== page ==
Glad you decided to jump in. I'm attaching my 17 things pdf, which has a lot of things that may be of interest. I lived in OC from '72 to 2003, worked on a couple of papers there. Was more rural then, very crowded now, the few times I've been back.
I've attached a pdf of the 17 plus things that helped me accelerate my learning curve. It is the most recent updated version. it's long, but has pictures.
My first table saw was pretty much the same as yours. Worked fine for the most part. I'd suggest you make your own shop stands, with doors and/or drawers to hold tools and other items so they're available but out of sight.
Dust collection is a first order of business. If you're going to use a shop vac, get a good sized one with a 2.5 inch hose. If you can, get a Dust Deputy to install on top of a modest bucket or trash can. It will keep the sawdust going into the shop vac's filter so you won't have to replace it so often. For what you're doing, it will help. But I'd also urge you to get a decent dust mask and wear it all the time you're in the shop. Woodworking produces lots of sawdust and that stuff will ruin your lungs pretty fast, and a simple DC system will help, but the sawdust will still mount up.
You are furtunate in having access to two woodworking stores in OC, a Rockler in Orange near the traffic circle, the other is Woodcraft in Huntington Beach, on Talbert near the 405. You can get good wood at Ganahl Lumber on Ball Road in Anaheim, not too far from the Stadium.
I suggest that for your case work, you go to Ganahl and get some Baltic Birch plywood. It is a little more expensive than Home Depot ply, but the quality is vastly superior and it has a nice finish. It comes in 5ft square sheets. Keep Baltic Birch out of the sun or it will turn yellow. It costs near the same as a 4x8 sheet of the best ply you can get from HD, but once you use BB ply, you won't bother with the HD stuff. BB ply has many layers and all the voids have been filled so you don't get gaps on the edges.
Get a Wixey digital angle gauge today, before you make any cases. All it takes is a half a degree off 90 and your cases won't glue up straight. Check the blade angle every time you adjust anything on your saw. It is about $30 on Amazon. You might also want to check into the Kreg pocket screw system for case assembly. It makes it easy to do (and the perfect 90 is critical) and helps square up your cases. It is especially good for making face frames to finish off your case work and hide the plywood edge. I like the K4 kit a little better than the K5 kit, and it is a little cheaper. If you use pocket hole construction, get the square head screws rather than the phillips head screws, drive much easier. Use fine threads for hardwood, coarse for pine and soft woods.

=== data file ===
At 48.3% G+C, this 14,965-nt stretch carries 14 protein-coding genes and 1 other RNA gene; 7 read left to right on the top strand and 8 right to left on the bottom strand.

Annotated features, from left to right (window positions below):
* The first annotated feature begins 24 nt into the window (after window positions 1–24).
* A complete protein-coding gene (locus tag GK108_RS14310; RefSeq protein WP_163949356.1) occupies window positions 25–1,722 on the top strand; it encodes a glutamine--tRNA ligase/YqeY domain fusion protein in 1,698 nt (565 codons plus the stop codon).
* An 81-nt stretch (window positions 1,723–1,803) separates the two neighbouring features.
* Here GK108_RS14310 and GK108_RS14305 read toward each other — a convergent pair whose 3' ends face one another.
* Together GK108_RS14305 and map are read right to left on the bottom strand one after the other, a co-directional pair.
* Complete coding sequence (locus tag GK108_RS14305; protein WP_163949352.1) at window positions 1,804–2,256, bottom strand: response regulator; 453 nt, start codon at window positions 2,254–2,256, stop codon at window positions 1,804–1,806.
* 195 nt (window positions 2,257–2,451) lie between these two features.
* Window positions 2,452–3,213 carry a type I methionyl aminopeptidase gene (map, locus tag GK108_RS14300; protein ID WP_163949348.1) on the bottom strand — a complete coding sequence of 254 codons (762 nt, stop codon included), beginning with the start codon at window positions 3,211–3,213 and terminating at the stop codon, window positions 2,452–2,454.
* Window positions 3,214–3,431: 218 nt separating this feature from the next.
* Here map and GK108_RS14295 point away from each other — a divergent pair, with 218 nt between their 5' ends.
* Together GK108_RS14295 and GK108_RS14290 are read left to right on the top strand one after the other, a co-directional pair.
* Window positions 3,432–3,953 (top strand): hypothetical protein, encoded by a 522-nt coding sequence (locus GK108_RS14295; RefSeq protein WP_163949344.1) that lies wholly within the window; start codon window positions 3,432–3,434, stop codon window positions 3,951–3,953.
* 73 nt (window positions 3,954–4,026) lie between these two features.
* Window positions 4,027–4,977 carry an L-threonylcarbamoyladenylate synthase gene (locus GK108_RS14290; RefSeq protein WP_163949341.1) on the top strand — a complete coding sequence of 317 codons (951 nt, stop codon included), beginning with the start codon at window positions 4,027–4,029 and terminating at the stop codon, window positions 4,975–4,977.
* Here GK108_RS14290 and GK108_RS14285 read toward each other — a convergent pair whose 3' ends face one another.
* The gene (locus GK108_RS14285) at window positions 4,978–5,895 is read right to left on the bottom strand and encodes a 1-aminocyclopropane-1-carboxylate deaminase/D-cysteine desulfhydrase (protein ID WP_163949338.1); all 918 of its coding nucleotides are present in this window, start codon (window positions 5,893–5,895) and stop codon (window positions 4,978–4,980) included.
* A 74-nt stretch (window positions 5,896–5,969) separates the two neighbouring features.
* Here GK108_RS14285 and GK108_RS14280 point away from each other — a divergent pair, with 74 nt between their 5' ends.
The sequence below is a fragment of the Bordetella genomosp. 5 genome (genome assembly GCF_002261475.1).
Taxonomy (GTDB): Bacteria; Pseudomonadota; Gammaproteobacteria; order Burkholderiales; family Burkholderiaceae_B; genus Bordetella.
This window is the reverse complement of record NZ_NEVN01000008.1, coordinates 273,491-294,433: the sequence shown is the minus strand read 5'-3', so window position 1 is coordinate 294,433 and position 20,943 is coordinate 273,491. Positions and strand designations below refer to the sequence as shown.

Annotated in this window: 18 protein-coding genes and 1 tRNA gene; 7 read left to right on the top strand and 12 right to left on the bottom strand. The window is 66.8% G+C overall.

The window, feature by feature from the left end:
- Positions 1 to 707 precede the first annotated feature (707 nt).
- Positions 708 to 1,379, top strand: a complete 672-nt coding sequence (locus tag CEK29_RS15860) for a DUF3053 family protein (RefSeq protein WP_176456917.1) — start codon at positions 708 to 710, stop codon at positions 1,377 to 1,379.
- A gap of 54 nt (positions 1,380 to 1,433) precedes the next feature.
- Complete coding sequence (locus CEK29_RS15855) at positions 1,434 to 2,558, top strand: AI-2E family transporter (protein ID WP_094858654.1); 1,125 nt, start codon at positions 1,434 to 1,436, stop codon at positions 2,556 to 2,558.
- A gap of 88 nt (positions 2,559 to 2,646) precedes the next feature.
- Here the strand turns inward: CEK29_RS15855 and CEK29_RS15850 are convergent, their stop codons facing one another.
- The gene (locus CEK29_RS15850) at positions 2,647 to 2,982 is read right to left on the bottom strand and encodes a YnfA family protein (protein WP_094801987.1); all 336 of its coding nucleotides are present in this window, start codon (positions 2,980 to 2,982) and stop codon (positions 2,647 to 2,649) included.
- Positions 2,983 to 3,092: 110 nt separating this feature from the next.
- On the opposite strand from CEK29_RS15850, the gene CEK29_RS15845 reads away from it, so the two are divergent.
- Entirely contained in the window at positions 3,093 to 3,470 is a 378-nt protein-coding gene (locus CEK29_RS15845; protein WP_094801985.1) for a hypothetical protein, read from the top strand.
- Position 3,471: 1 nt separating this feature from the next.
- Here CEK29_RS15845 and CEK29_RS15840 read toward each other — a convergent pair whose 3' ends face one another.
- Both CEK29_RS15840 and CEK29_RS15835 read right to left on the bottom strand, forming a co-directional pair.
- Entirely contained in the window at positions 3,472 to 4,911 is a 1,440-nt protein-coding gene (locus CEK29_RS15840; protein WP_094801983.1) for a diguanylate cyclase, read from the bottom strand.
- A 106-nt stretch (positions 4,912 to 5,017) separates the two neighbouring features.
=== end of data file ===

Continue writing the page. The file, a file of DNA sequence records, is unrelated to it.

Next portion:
I did a more or less built-in book case/TV unit for my living room, using pretty much the same tools you have, plus the extras I mentioned. The bottom are commercial grade cabinets (wasn't confident enought back then to make my own), with two 33 inch wide by 44 inches high. The whole thing is 10 feet across with room for a 50 inch TV in the middle. The top of the cabinets were covered first with HD's glued up pine panels, covered with Pergo flooring. The book cases are attached on top of that. Measured side to side and top to bottom, the installed book cases are within 1/16th of square. That's mainly because of careful cutting (thank you Wixie) and using pocket screw construction, which pulls square cuts into square assemblies.
Another thing I recommend you get is a Rockler clear plastic draftsman's triangle. I has both 90 and 45 degree angles and is large enough so you can use it to square up your miter gauge with the blade. Cheap miter gauges markings are notoriously off. And attach a small cutoff strip of baltic birch ply to the miter to support your cuts. This "fence" is disposable. You want the fence to extend past the blade so it cuts through your workpiece into the fence. This will prevent tear out.
Final item. I now leave one blade in my saw all the time, a Freud Industrial Glue Line blade. You can get this at Rockler. It makes a baby butt smooth cut, ready for gluing. It has both angled and flat teeth so you can use it to make grooves and rabbets by making repeated passes. It produces a nice flat bottom. It is really a rip blade, but the crosscuts are great as well. It comes in a wide kerf, which is more rigid. A dado set is nice, but you can do a lot of that with your router and this glue line blade.
I do tend to write long and in detail, but if it will save you problems and annoyance, it's worth the read.
The more I do, the less I accomplish.